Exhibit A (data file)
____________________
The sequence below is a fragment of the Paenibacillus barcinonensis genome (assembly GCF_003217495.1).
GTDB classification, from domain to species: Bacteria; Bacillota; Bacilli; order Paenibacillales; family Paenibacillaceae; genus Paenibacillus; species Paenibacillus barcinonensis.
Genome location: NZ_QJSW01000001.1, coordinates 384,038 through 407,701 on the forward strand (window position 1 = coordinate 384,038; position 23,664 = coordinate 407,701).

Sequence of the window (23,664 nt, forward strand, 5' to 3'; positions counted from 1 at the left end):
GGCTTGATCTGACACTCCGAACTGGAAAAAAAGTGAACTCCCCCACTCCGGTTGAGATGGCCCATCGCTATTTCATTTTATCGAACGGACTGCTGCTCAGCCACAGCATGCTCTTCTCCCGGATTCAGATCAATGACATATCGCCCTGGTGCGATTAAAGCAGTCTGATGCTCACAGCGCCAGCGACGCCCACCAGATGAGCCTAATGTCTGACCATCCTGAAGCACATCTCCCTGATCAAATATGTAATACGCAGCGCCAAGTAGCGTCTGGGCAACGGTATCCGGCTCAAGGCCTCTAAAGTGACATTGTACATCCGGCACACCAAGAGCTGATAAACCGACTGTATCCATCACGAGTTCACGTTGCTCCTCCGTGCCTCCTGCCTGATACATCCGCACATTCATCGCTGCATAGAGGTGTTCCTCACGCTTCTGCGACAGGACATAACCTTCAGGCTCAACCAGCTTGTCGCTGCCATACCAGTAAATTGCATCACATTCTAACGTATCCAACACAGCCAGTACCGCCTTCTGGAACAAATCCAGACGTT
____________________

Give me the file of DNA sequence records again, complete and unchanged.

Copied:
The sequence below is a fragment of the Paenibacillus barcinonensis genome (assembly GCF_003217495.1).
GTDB classification, from domain to species: Bacteria; Bacillota; Bacilli; order Paenibacillales; family Paenibacillaceae; genus Paenibacillus; species Paenibacillus barcinonensis.
Genome location: NZ_QJSW01000001.1, coordinates 384,038 through 407,701 on the forward strand (window position 1 = coordinate 384,038; position 23,664 = coordinate 407,701).

Sequence of the window (23,664 nt, forward strand, 5' to 3'; positions counted from 1 at the left end):
GGCTTGATCTGACACTCCGAACTGGAAAAAAAGTGAACTCCCCCACTCCGGTTGAGATGGCCCATCGCTATTTCATTTTATCGAACGGACTGCTGCTCAGCCACAGCATGCTCTTCTCCCGGATTCAGATCAATGACATATCGCCCTGGTGCGATTAAAGCAGTCTGATGCTCACAGCGCCAGCGACGCCCACCAGATGAGCCTAATGTCTGACCATCCTGAAGCACATCTCCCTGATCAAATATGTAATACGCAGCGCCAAGTAGCGTCTGGGCAACGGTATCCGGCTCAAGGCCTCTAAAGTGACATTGTACATCCGGCACACCAAGAGCTGATAAACCGACTGTATCCATCACGAGTTCACGTTGCTCCTCCGTGCCTCCTGCCTGATACATCCGCACATTCATCGCTGCATAGAGGTGTTCCTCACGCTTCTGCGACAGGACATAACCTTCAGGCTCAACCAGCTTGTCGCTGCCATACCAGTAAATTGCATCACATTCTAACGTATCCAACACAGCCAGTACCGCCTTCTGGAACAAATCCAGACGTT